Rollins’ team, like most officially sanctioned search-and-rescue operations, only works on a case from anywhere between three to 12 days. “Some of that is weather dependent,” says Billman. After that, the “active” search comes to an end. That, says Billman, is when some families may become desperate enough to get in touch with the Bigfoot researchers: “It’s a Bigfoot country, right?” says Billman. “Washington State, the Olympic Peninsula.”
The most prominent of these researchers is David Paulides. In Billman’s article on the subject of missing people, he notes that Paulides — who has spent has spent hundreds of hours writing letters and Freedom of Information Act requests in an attempt to break through National Park Service red tape — has identified 59 clusters of people missing on federal wildlands in the U.S. and southern Canada. “To qualify as a cluster, there must be at least four cases; according to his pins, you want to watch your step in Yosemite, Crater Lake, Yellowstone, Grand Canyon and Rocky Mountain National Parks,” reports Billman. Paulides, according to the same article, believes that the “Park Service in particular knows exactly how many people are missing but won’t release the information for fear that the sheer numbers — and the ways in which people went missing — would shock the public so badly that visitor numbers would go down.”
“You have to respect [the Bigfoot researchers],” says Billman. “We’re talking about putting on a pack and busting up these ridge tops and hiking these rivers.” Not only do these researchers get involved in the search, they also open up their homes to the grieving families. “They just open up any resource and say, ‘Whatever you need.’” According to Billman, these researchers stage searches from their homes, many of which are the closest piece of private property to the search areas. “These half-dozen-or-so researchers spend all of their free time in the mountains searching for missing kids,” says Billman. “And I’m telling you, nobody knows those mountains better than these people because of their Bigfoot research.”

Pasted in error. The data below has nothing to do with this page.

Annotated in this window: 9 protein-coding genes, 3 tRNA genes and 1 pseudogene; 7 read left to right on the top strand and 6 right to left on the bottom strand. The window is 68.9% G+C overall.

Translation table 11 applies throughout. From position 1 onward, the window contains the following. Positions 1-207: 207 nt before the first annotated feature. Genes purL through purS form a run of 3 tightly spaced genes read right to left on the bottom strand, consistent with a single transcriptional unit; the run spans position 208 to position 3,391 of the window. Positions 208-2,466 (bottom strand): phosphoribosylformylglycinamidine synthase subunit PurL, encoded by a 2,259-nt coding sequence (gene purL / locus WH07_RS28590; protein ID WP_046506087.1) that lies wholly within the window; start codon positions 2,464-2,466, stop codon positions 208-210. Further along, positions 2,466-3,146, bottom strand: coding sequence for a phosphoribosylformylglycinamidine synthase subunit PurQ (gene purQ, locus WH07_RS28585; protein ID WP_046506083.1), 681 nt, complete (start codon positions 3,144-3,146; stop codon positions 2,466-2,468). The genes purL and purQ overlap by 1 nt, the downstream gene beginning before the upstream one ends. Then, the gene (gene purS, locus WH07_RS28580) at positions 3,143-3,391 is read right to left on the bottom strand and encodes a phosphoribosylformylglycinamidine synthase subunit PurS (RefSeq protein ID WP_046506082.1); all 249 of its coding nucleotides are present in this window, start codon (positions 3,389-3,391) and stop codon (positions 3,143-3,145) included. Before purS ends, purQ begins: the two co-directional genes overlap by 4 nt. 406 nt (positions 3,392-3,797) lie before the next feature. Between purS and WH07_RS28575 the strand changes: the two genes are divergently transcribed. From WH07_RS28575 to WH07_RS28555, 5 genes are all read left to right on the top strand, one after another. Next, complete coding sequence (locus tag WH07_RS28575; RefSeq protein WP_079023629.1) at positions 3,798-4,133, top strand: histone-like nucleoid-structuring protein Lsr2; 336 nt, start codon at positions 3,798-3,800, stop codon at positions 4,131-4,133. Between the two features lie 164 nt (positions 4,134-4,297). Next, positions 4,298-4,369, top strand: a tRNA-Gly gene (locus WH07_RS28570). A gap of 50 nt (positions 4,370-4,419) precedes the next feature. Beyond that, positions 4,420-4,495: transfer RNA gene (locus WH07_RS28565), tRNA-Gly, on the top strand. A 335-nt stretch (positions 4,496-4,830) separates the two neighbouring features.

In fact, according to Billman’s same article, it’s “aficionados of the vanished” like Paulides who currently hold the most current and up-to-date count of the number of missing people — at least 1,600. Following two weeks of extensive search and rescue operations by the National Park Service, Dubal, Billman thinks, likely remains on Paulides’ list, even though according to official records, he is now presumed dead.
Only time will tell if someone like Neiger or Paulides finds Dubal’s case worthy of another look. For Neiger, it’s unlikely, since he usually works on long-term missing cases and cold-case murders involving clandestine activities or burials. “I usually need long-term, 24/7 access to a search area, which means I look for cases involving parcels that are open to the public, such as local, county, state, federal or provincial lands and waterways,” he says.
Either way, with yet another lockdown looming, it’s not hard to see how the current missing persons numbers are primed to increase, which means more search-and-rescue operations and more questions as to where people are vanishing to. “Sometimes it’s very obvious because the terrain is very bad,” says Rollins. “But there’s times where you’re just like, ‘I don’t get it.’ Those are the spooky ones.”